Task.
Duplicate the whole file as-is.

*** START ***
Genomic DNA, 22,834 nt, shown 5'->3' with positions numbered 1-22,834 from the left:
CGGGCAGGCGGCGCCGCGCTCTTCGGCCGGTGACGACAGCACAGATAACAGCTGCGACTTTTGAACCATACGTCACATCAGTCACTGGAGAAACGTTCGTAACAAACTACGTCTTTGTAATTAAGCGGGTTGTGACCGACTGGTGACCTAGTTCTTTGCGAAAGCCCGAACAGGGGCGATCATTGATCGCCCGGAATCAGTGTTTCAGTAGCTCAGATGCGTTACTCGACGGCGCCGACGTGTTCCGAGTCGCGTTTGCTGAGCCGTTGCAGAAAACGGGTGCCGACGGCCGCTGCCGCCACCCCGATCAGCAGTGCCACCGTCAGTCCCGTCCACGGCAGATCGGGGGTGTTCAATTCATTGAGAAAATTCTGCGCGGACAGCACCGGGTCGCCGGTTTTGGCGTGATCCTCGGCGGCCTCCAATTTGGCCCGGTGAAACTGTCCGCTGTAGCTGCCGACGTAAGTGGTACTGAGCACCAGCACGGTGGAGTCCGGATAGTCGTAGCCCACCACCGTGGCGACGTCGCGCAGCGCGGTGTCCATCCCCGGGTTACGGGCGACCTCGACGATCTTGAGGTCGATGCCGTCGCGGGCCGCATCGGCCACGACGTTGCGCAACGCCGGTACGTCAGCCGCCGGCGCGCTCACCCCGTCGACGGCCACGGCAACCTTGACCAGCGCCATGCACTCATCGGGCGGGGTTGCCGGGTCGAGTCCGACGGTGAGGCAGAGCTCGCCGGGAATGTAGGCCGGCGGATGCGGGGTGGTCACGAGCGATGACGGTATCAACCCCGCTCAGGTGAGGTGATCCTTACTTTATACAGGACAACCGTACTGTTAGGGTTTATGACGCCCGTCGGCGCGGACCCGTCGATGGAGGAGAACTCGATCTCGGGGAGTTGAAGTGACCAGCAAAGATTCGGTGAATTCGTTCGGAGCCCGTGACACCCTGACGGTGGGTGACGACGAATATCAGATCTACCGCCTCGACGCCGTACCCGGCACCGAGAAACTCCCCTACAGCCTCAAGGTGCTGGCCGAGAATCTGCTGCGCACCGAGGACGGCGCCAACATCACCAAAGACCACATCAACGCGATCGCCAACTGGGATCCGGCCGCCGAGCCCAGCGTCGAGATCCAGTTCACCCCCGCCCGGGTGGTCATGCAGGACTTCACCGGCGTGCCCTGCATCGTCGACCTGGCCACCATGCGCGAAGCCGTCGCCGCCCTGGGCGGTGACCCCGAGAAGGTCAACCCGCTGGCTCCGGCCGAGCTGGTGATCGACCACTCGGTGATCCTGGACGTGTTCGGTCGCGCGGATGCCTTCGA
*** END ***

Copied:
Genomic DNA, 22,834 nt, shown 5'->3' with positions numbered 1-22,834 from the left:
CGGGCAGGCGGCGCCGCGCTCTTCGGCCGGTGACGACAGCACAGATAACAGCTGCGACTTTTGAACCATACGTCACATCAGTCACTGGAGAAACGTTCGTAACAAACTACGTCTTTGTAATTAAGCGGGTTGTGACCGACTGGTGACCTAGTTCTTTGCGAAAGCCCGAACAGGGGCGATCATTGATCGCCCGGAATCAGTGTTTCAGTAGCTCAGATGCGTTACTCGACGGCGCCGACGTGTTCCGAGTCGCGTTTGCTGAGCCGTTGCAGAAAACGGGTGCCGACGGCCGCTGCCGCCACCCCGATCAGCAGTGCCACCGTCAGTCCCGTCCACGGCAGATCGGGGGTGTTCAATTCATTGAGAAAATTCTGCGCGGACAGCACCGGGTCGCCGGTTTTGGCGTGATCCTCGGCGGCCTCCAATTTGGCCCGGTGAAACTGTCCGCTGTAGCTGCCGACGTAAGTGGTACTGAGCACCAGCACGGTGGAGTCCGGATAGTCGTAGCCCACCACCGTGGCGACGTCGCGCAGCGCGGTGTCCATCCCCGGGTTACGGGCGACCTCGACGATCTTGAGGTCGATGCCGTCGCGGGCCGCATCGGCCACGACGTTGCGCAACGCCGGTACGTCAGCCGCCGGCGCGCTCACCCCGTCGACGGCCACGGCAACCTTGACCAGCGCCATGCACTCATCGGGCGGGGTTGCCGGGTCGAGTCCGACGGTGAGGCAGAGCTCGCCGGGAATGTAGGCCGGCGGATGCGGGGTGGTCACGAGCGATGACGGTATCAACCCCGCTCAGGTGAGGTGATCCTTACTTTATACAGGACAACCGTACTGTTAGGGTTTATGACGCCCGTCGGCGCGGACCCGTCGATGGAGGAGAACTCGATCTCGGGGAGTTGAAGTGACCAGCAAAGATTCGGTGAATTCGTTCGGAGCCCGTGACACCCTGACGGTGGGTGACGACGAATATCAGATCTACCGCCTCGACGCCGTACCCGGCACCGAGAAACTCCCCTACAGCCTCAAGGTGCTGGCCGAGAATCTGCTGCGCACCGAGGACGGCGCCAACATCACCAAAGACCACATCAACGCGATCGCCAACTGGGATCCGGCCGCCGAGCCCAGCGTCGAGATCCAGTTCACCCCCGCCCGGGTGGTCATGCAGGACTTCACCGGCGTGCCCTGCATCGTCGACCTGGCCACCATGCGCGAAGCCGTCGCCGCCCTGGGCGGTGACCCCGAGAAGGTCAACCCGCTGGCTCCGGCCGAGCTGGTGATCGACCACTCGGTGATCCTGGACGTGTTCGGTCGCGCGGATGCCTTCGA